NEW YORK CITY -- Traders are betting that Western Wind Energy Corp.'s executives will persuade suitors to top what's already the most expensive valuation for an alternative- energy takeover on record.
While Brookfield’s offer represents the industry’s steepest multiple of earnings before interest, taxes, depreciation and amortization, Western Wind is still conducting an auction and said interest from other potential bidders indicates that the C$460 million ($463 million) bid is too low. With Chief Executive Officer Jeff Ciachurski set to receive a C$2 million bonus if he can sell Western Wind for at least C$3 a share, Fraser Mackenzie said it could fetch as much as C$4. The company may lure utilities and independent power producers such as Algonquin Power & Utilities Corp., Jacob Securities Inc. said.
“The market’s implying some probability of a higher offer,” Wojtek Nowak, a Toronto-based analyst with Fraser Mackenzie, said in a telephone interview. “Management is highly motivated to get a higher price. They’ve already got assets up and running, which is quite attractive to an operator” and “there is a growth angle that would add additional value” for a buyer, he said.
Western Wind, the owner of more than 500 wind turbines, operates wind farms in California and a combined wind-and-solar plant in Arizona. It’s also developing a project in Puerto Rico.
The company put itself up for sale on July 30, saying it aimed to relieve the “consistent suffering” its shareholders have endured after the stock plunged to as low as C$1.14 that month, a 43 percent drop from the start of the year.
Western Wind fell this year in part because the company received only a portion of a $90.5 million U.S. Treasury Department grant it applied for to fund one of its California wind farms. The stock also dropped along with other wind-power producers as investors remained skeptical of the demand for renewable energy. The Bloomberg Industries Global Wind Energy Index has slumped 33 percent so far in 2012.
Brookfield, a developer and operator of wind and hydroelectric projects in North America and Brazil, offered to buy the company for C$2.50 a share after the market closed Nov. 23. While the bid was just a 2.9 percent premium to Western Wind’s price that day, it’s 40 percent higher than the stock’s closing level July 30. That day, the shares soared 50 percent to C$1.78 after Western Wind said it would seek a buyer.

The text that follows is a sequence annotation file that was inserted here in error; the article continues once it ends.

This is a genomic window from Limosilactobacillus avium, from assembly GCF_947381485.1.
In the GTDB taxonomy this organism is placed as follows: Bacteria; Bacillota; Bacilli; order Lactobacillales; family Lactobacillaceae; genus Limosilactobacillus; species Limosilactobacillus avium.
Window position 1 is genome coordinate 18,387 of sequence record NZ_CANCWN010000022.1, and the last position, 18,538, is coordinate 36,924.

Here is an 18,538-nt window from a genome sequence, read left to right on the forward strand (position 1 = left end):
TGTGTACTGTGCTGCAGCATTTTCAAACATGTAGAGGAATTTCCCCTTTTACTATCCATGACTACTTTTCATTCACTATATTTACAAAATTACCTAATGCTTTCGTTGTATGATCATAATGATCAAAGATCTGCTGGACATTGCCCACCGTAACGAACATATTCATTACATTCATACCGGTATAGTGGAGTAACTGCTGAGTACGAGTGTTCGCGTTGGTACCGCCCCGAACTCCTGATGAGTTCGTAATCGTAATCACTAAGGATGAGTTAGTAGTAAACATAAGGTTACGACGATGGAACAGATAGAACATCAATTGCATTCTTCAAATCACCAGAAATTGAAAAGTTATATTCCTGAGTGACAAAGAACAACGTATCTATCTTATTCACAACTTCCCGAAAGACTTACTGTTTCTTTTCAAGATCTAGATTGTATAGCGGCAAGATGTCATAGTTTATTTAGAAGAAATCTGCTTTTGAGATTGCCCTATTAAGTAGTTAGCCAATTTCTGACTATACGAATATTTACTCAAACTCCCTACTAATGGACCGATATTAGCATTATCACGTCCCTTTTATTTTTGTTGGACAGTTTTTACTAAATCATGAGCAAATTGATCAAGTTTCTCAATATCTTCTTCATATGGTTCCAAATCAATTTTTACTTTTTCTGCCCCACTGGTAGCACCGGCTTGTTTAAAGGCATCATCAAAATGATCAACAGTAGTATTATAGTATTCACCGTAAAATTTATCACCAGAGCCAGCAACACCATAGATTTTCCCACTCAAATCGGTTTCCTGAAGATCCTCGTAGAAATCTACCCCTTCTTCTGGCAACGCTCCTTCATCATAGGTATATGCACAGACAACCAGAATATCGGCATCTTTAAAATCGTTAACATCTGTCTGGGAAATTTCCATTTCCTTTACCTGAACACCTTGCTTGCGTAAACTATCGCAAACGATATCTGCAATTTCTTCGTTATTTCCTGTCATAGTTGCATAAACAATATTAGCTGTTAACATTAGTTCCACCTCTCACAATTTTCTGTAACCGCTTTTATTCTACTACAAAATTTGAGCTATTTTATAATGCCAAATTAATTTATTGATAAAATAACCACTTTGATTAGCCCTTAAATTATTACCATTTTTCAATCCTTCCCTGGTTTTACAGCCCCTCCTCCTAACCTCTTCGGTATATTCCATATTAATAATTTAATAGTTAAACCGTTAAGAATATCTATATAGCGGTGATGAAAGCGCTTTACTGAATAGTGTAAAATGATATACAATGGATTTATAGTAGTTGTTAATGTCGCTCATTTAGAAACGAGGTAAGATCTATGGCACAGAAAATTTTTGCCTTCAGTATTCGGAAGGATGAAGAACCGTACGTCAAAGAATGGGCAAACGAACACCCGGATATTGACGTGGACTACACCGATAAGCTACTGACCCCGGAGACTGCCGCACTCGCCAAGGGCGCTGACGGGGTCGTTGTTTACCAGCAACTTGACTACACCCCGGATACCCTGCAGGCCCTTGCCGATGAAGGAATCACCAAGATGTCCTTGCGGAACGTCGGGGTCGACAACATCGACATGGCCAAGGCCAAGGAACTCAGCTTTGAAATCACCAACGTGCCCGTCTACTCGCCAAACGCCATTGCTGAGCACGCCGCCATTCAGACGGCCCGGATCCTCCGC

“While Brookfield Renewable has completed a substantial amount of analysis based on Western Wind’s public disclosure, the offer is being made without the benefit of detailed due diligence or negotiations” with Western Wind’s board, Brookfield said in its Nov. 23 statement announcing the bid. “Brookfield Renewable would welcome the opportunity to work with the board of Western Wind and its advisors towards a board- supported transaction.”
A deal for C$2.50 a share would value Western Wind at 56 times its Ebitda for the last 12 months, the richest multiple ever paid in a takeover of an alternative-energy producer, data compiled by Bloomberg show. The company will release third- quarter results after the close of trading today.
Still, Western Wind, which rejected an offer last year from Algonquin Power for the same price, says the bid is too low. Expressions of interest received from auction participants that are conducting due diligence on Western Wind “would imply a value significantly greater than that which Brookfield intends to offer,” the company said in a statement released this week in response to Brookfield’s bid.
“Due to the level of interest and offer price, we believe more offers will be presented,” Ian Tharp, an analyst with Canadian Imperial Bank of Commerce in Toronto, wrote in a note to clients this week.
Ciachurski, Western Wind’s CEO, said in an interview Sept. 12 that he expects a buyer to pay between C$3.75 and C$4.50 a share. He will receive a C$2 million bonus if he secures a deal for C$3 a share or more, according to a regulatory filing. For each additional dollar bid, up to C$7 a share, his payout increases by C$1 million.
“It aligns the CEO’s interest with shareholders to get the highest bid possible,” John McIlveen, a Toronto-based analyst with Jacob Securities, said in a phone interview.
Western Wind shares have traded above Brookfield’s bid each day since it was made public and ended yesterday at C$2.77, signaling traders anticipate competing offers. The 11 percent premium to the deal price is also larger than any other pending all-cash deal in Canada, data compiled by Bloomberg show.